Last year, state Sen. Ronald S. Calderon was indicted for fraud, bribery and money laundering; Sen. Leland Yee was indicted for bribery and campaign fraud racketeering; and Sen. Roderick D. Wright was convicted and sentenced to 90 days in jail for voter fraud. Also, let's not forget, former Assemblyman Tom Calderon was indicted for money laundering and former Assemblyman and state Sen. Richard Alarcon was convicted of voter fraud and perjury.
You might think that in the weeks between the Nov. 4 election and the start of the new legislative session on Dec. 1, state lawmakers would want to work to win back some of the public trust they lost. Or maybe they'd want to spend those weeks in their districts, cementing ties with constituents and spending some precious moments with their own families before beginning the weekly routine of Monday morning flights to Sacramento.
Instead, some two dozen lawmakers took off for Maui for a conference sponsored by an organization that receives its financial backing from companies and unions and other special interests with business before the state, apparently free of any concern about what the folks back home might think of them, or about the ethics and morals that prevail in the Legislature.
Supposedly the trip was to give them an opportunity to do some deep thinking about California's problems, away from the pressures and distractions of the Capitol. That's a laugh. The only pressures and distractions they are leaving behind are the people who elected them.
The organizer is the Independent Voter Project, the nonprofit, nonpartisan group behind the 2010 ballot measure that created California's "top two" primary system. That all sounds very civic. The Times supported that primary reform.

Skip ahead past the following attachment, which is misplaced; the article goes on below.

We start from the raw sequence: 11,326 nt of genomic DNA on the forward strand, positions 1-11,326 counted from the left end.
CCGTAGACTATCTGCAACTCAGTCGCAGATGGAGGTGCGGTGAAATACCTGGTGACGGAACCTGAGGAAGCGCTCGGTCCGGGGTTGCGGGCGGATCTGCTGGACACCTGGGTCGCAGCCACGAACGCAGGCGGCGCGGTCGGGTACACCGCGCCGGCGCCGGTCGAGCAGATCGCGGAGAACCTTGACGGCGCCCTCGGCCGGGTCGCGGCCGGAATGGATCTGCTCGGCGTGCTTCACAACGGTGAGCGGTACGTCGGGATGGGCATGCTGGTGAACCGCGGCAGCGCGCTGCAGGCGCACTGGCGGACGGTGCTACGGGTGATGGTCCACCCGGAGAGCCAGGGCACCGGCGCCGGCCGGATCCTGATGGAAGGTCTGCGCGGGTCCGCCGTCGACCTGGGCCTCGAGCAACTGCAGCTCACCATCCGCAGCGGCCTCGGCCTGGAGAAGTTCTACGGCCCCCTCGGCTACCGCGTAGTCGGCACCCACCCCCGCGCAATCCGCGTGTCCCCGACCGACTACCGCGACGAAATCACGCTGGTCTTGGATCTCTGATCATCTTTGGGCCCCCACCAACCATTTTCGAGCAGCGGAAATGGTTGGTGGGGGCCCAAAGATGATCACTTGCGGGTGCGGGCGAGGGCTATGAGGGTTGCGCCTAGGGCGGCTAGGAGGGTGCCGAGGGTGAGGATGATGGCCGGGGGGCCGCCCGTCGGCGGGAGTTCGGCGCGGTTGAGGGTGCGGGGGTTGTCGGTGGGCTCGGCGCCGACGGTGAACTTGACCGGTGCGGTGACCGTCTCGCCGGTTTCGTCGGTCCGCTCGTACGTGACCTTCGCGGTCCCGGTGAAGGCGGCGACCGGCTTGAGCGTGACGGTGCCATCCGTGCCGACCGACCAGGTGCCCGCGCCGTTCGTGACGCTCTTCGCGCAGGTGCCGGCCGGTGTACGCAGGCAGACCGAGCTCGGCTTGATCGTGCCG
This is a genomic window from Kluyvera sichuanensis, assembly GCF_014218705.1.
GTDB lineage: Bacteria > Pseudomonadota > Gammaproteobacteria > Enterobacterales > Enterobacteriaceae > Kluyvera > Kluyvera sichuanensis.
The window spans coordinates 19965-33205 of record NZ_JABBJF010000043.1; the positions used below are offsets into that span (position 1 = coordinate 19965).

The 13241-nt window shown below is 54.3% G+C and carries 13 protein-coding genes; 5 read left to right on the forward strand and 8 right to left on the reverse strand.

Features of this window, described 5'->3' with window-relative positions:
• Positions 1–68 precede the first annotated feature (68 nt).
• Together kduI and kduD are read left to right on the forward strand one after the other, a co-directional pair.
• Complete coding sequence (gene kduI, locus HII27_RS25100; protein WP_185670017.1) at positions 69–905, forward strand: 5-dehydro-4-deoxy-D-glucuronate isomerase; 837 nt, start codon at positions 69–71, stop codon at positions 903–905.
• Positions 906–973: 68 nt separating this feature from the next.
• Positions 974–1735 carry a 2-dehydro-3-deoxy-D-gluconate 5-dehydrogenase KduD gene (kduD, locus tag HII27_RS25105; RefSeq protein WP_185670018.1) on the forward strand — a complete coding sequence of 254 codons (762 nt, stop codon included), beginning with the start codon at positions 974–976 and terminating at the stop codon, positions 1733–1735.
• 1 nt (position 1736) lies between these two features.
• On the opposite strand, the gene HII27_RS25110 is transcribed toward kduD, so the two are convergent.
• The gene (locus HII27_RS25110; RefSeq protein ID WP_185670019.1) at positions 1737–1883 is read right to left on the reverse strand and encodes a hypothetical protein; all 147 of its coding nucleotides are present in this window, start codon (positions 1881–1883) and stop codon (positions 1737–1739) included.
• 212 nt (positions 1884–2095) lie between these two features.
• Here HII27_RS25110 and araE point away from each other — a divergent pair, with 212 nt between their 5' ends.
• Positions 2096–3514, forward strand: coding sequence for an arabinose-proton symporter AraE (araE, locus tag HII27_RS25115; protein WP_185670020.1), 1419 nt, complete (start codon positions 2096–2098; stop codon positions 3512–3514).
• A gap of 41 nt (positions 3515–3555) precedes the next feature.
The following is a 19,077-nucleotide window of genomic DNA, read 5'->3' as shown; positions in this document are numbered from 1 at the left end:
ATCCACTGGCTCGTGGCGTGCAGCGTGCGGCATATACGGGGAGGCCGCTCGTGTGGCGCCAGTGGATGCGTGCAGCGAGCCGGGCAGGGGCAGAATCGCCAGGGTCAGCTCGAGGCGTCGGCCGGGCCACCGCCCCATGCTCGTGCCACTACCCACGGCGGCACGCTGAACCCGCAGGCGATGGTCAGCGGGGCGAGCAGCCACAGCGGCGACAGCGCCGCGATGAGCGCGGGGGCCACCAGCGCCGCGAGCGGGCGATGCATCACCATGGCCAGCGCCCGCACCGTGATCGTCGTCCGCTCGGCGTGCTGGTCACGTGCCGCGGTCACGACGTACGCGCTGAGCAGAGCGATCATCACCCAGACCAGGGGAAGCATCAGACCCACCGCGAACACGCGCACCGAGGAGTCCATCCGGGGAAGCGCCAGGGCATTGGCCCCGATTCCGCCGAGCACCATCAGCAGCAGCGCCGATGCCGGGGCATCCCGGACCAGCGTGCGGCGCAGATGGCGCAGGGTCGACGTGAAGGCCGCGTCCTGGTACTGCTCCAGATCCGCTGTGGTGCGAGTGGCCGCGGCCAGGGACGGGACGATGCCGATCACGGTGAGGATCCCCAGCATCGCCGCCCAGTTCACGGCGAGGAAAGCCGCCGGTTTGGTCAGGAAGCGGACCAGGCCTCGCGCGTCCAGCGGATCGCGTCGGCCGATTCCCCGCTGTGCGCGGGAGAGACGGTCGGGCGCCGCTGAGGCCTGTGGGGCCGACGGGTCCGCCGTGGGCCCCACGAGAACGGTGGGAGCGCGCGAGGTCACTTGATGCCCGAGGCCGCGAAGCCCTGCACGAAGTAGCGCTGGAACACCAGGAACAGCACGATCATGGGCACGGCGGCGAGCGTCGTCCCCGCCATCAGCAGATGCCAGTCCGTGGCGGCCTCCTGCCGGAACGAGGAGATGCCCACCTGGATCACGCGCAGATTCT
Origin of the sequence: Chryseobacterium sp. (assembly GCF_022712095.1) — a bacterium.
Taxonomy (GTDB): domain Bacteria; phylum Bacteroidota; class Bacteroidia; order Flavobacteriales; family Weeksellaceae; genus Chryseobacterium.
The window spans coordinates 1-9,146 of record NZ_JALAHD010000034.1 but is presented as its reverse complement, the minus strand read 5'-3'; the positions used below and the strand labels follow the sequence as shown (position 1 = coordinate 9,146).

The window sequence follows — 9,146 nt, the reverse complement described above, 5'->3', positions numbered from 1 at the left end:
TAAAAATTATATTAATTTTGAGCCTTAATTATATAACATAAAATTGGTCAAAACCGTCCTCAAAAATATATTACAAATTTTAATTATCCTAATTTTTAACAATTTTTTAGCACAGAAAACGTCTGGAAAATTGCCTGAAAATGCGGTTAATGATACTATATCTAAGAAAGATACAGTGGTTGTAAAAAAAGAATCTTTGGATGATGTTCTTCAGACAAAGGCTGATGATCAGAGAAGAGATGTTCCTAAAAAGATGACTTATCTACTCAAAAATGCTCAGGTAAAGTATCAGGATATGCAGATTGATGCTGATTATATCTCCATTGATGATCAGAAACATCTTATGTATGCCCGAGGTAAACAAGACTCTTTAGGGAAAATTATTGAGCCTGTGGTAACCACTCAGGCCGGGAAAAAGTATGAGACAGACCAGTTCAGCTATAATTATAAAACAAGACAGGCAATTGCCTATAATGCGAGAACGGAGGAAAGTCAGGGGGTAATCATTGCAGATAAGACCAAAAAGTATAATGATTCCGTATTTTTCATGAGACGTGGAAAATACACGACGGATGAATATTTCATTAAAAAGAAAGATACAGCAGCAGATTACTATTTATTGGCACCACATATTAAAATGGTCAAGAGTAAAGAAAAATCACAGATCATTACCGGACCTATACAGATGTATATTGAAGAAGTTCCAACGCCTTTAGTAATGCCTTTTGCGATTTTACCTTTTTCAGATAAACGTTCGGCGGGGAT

But the project's funders include Occidental Petroleum Corp., Eli Lilly, the Altria tobacco firm, the state prison guards union and the California Distributors Assn., which represents distributors of tobacco and other products. For a week, they will have the lawmakers where they want them — on an island, with their undivided attention, thousands of miles from California voters, taxpayers, reporters and anyone else who might question the special interests' point of view.
No matter how much you like your senator and Assembly member, you wouldn't pay their hotel bills in Maui. Unless, of course, you were expecting something in return.
There ought to be a law against such junkets. But the politicians accepting the trips are the very people who would have to pass such a law. Perhaps, to get their attention, Californians could send them to Hawaii. Or wherever it is that Ronald Calderon and Leland Yee may be going.